You may have heard the advice often given that you should write about what you know. Whilst it’s very possible to do lots of research and find out about things that are totally new to you, I’m a huge believer in the power of writing from experience.
I recently had a lovely review of my first book, Bird. It was from a reader in the USA and she said: “I’ve never been to England but seeing London through Beth’s eyes was eye opening and I want to see Piccadilly Circus in real life! Thank you Lindsay Woodward for opening my mind and allowing me to see the beauty of London from a different perspective.”
I love London. When I first travelled there as a kid on a day trip I knew I wanted to live there someday, and in my early twenties I did just that. I am from a Staffordshire village and I moved to London, and that’s exactly what Beth does in my book. All of her thoughts, feelings and emotions are totally based on my own. I even used to spend my spare time travelling to different places on the tube, seeing London in the cheapest way I could as I had no money to spend. Much of what Beth goes through at the start of the novel is what I went through, and I believe because it was written with that depth of experience, of having lived through these things myself, that I was able to bring it to life and make the reader say the very kind things she did. A day trip to London and seeing what it’s like would never compare to the madness of living there. You just couldn’t know.
When planning my books, I don’t think of an experience I’ve had and build a story around it. I’ve never done that. None of my work is even remotely biographical. I’ll usually have a mad idea like a man turns into a bird or a girl is invisible and needs to find a way back to being visible again, and that’s where it begins. But as I create the scenes and plot around these ideas, I always weave in things that I know well to help bring it to life.
For example, when I think about the profiles of my characters – such as where do they work, how do they spend their time, what do they like and dislike – I always try to give them jobs or hobbies that I have done myself or I know very well. Many of my books feature marketing or sales people as I’ve worked in marketing for nearly twenty years. In In the Blood, the lead male, David, was a scientist, and I wrote his whole character and job based on my husband who is a scientist and I got him to help me shape the world that David lives in.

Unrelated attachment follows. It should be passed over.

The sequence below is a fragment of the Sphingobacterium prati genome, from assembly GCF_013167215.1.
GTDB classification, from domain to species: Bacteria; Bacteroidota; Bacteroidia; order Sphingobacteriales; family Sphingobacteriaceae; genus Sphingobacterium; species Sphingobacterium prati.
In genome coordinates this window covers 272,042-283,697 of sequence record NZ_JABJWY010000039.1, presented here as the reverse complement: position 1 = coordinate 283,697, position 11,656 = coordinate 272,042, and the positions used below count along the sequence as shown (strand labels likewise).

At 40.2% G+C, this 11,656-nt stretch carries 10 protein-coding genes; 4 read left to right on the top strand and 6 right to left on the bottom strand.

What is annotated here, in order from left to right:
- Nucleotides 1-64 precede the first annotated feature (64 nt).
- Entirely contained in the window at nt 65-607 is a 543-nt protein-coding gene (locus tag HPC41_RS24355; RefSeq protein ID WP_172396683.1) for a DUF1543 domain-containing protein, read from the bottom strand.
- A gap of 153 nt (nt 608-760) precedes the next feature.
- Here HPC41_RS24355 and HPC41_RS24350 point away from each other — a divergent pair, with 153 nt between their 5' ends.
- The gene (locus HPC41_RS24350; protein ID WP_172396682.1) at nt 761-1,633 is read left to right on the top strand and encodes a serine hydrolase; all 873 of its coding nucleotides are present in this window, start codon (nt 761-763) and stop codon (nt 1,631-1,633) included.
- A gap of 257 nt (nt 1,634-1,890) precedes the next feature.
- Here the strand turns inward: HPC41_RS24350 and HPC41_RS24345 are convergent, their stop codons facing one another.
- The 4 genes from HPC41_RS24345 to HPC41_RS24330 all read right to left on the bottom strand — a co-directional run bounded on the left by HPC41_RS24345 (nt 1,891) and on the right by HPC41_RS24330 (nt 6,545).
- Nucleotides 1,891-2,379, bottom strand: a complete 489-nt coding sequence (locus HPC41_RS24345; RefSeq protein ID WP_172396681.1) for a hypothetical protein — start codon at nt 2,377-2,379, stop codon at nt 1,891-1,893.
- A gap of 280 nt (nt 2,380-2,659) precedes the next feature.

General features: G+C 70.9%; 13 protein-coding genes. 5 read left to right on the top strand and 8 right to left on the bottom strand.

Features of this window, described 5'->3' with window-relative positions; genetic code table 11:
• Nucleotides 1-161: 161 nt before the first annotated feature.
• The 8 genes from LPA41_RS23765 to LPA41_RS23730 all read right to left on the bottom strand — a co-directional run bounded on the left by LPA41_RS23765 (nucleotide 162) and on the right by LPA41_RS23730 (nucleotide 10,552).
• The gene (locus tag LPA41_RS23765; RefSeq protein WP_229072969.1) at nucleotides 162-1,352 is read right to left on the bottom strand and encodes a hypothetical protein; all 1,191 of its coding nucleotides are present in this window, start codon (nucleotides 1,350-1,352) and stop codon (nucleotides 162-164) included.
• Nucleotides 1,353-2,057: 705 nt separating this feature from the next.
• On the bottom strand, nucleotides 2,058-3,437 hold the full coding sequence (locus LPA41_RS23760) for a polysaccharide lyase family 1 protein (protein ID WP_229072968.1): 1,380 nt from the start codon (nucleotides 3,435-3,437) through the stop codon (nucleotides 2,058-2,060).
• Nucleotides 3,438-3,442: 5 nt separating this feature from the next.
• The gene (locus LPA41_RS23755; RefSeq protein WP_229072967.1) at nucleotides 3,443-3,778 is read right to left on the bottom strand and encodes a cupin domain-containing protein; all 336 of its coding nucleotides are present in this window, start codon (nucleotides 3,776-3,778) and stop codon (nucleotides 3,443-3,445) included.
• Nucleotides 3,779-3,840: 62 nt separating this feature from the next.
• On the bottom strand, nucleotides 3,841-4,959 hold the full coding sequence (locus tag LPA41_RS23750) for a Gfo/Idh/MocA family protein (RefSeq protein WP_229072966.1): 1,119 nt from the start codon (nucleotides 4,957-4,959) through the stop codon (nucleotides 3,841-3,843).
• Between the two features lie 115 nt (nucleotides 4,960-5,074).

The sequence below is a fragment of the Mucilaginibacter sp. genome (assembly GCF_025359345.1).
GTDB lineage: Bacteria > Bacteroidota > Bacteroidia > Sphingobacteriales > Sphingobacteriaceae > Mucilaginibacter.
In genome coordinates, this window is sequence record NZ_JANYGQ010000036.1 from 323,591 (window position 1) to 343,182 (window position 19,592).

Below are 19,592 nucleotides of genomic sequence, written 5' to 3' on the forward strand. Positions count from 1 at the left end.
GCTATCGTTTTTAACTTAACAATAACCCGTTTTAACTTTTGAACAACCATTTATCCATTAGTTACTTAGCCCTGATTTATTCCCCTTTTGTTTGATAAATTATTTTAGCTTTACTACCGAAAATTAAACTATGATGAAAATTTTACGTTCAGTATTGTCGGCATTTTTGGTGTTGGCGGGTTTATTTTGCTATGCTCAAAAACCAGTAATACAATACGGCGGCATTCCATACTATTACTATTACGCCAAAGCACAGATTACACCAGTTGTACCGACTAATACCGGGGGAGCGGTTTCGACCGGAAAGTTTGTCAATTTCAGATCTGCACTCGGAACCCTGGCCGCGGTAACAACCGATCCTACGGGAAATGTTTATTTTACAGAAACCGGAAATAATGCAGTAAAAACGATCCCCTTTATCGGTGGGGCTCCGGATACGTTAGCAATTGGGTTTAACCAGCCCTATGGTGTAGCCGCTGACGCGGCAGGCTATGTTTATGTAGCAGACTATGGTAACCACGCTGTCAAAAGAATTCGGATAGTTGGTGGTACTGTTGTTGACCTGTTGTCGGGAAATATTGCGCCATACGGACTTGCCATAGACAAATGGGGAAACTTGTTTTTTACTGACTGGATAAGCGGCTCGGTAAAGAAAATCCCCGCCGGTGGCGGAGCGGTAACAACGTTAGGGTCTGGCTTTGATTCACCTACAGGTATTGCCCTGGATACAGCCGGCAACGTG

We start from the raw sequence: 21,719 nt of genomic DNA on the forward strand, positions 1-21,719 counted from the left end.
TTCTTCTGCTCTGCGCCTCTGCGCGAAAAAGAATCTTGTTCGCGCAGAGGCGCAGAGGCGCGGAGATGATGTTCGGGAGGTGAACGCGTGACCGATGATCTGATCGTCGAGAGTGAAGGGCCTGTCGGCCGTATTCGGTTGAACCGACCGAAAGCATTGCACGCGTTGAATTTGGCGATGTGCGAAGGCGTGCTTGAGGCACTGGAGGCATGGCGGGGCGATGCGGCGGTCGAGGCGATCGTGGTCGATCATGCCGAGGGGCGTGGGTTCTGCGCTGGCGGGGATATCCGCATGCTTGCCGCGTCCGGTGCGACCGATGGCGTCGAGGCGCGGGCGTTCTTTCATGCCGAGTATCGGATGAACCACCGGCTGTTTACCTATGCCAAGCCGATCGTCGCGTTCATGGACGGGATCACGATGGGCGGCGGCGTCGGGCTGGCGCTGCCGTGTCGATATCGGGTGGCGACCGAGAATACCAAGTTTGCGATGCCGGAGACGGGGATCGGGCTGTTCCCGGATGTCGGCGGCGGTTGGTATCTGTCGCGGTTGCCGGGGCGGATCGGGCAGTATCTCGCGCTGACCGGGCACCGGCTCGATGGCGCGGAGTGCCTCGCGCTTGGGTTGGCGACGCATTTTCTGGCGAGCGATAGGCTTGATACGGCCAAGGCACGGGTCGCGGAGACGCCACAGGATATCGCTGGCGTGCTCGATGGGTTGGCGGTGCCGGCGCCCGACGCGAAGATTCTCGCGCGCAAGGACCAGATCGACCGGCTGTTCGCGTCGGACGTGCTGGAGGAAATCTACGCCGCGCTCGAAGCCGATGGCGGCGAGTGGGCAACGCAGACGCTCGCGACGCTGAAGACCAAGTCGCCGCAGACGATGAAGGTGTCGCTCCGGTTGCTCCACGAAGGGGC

I also always try to get the characters to work in industries that I know or environments that I’m familiar with. Sometimes, as in Shape the Future, the story demands something different and a ton of research needs to be done, but wherever possible I try to stick to what I know. This isn’t because I don’t like research, but because research will never compare to being immersed in a situation. It’s one thing to understand something, it’s another to have lived through it, and I like bringing that into my novels.
In Invisible, Alice, the lead character, owns a security business. I once did marketing for security equipment, such as CCTV cameras and access control, so I thought it would be good to include that as I could talk about it with confidence. I still polished up on the terminology and latest innovation to make sure I was refreshed and up to date, but I had lots of first hand experience.
There will always be characters and situations that you need to add in that you have to research first. And when you don’t know, it’s imperative that you do that research. But I have no doubt that the positive feedback I get from my books often comes from the personal experiences I inject into my stories, and I am determined to keep doing that.
If you’ve not written before and you’d like to start a new project, I recommend definitely starting close to home. We all have so many stories to tell, so why not tell one of your own (even if you do massively fictionalise it). Share your way of looking at the world. I think it makes for a very deep and interesting story.